Article Details

Research Database: Article Details

Citation:  Fuller, T.R., Oka, M., Otsuka, K., Yokoyama, N., Liberman, R.P., & Niwa, S. (2000). A hybrid supported employment program for persons with schizophrenia in Japan. Psychiatric Services, 51 (7), 864-866.
Title:  A hybrid supported employment program for persons with schizophrenia in Japan
Authors:  Fuller, T.R., Oka, M., Otsuka, K., Yokoyama, N., Liberman, R.P., & Niwa, S.
Year:  2000
Journal/Publication:  Psychiatric Services
Publisher: 
DOI:  https://doi.org/10.1176/appi.ps.51.7.864
Full text:  https://www.ncbi.nlm.nih.gov/pubmed/10875948   
Peer-reviewed?  No
NIDILRR-funded?  No
Research design:  Case history review

Structured abstract:

Background:  Individuals with Schizophrenia remain hospitalized for extended periods of time in Japan even after their symptoms have lessened. There are few community rehabilitation programs for this group. Most return to live with families, who may not be prepared, to provide the support the individuals requires to remain in the community. Getting involved in work activities can help facilitate successful community reentry.
Purpose:  This paper described an innovative hybrid program; that combined practices associated with transitional employment and supported employment models, to assist individuals with schizophrenia with employment.
Setting:  The setting was a psychiatric hospital and various employment sites in Japan.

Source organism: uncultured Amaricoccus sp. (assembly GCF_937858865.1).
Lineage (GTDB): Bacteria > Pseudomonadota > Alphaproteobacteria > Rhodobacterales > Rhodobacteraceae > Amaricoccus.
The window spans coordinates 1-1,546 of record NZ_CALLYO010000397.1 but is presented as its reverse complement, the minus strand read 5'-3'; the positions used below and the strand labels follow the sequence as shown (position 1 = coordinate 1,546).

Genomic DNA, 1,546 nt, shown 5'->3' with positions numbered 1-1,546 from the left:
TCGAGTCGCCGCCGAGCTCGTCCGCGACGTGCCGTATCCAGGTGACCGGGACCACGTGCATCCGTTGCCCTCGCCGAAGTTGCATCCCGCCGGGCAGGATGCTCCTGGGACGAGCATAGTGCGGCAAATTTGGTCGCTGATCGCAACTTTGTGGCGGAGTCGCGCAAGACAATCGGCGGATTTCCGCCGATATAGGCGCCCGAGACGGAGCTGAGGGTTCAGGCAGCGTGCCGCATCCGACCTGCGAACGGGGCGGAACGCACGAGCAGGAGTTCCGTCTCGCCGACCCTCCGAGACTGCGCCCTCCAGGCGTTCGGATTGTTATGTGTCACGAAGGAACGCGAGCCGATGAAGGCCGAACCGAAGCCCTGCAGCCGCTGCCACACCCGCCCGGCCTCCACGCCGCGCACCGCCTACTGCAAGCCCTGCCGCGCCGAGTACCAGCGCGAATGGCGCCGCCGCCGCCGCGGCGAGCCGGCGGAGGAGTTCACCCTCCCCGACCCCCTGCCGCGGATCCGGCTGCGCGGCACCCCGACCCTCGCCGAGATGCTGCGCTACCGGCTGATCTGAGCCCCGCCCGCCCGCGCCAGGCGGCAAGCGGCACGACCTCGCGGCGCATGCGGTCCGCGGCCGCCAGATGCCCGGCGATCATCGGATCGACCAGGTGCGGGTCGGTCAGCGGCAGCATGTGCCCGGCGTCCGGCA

Study sample:  Charts were reviewed to determine social and vocational adjustment and rehospitalization rates of 52 individuals who had participated in the program and went to work. The average age of the participants at the time of the survey was 51 years. Thirty six were men and 16 were women who had been consecutively discharged between 1977 and 1990. The onset of mental illness was 23 years. All had a diagnosis of schizophrenia and on average had been hospitalized for 8.9 years prior to going to work.
Intervention:  The intervention was a hybrid model of vocational rehabilitation that included occupational therapy with an employer council.
Control or comparison condition:  There was no control or comparison conditions.
Data collection and analysis:  Clinical records since the onset of illness were reviewed for each participant.
Findings:  Fifty two individuals worked from three months to seventeen years. The follow up survey indicated 20 individuals were employed and living in the community, 15 lived with families and were not working and 17 were hospitalized. On average participants were hospitalized an average of 1.5 times after supported employment as compared to 3.2 beforehand. Events associated with this included: more symptoms due to not taking medication and quitting a job. The time spent out of the hospital increased from 54% before supported employment to 68% afterwards.
Conclusions:  The hybrid model of vocational rehabilitation helped many patients successfully integrate in to the community. Success rates at work were excellent for a population that typically experiences poor outcomes. There appears to be cross cultural validity in this approach.

Disabilities served:  Chronic mental illness
Schizophrenia
Populations served:  Gender: Female and Male
Race: Asian
Interventions:  Other
Outcomes:  Employment acquisition
Increase in tenure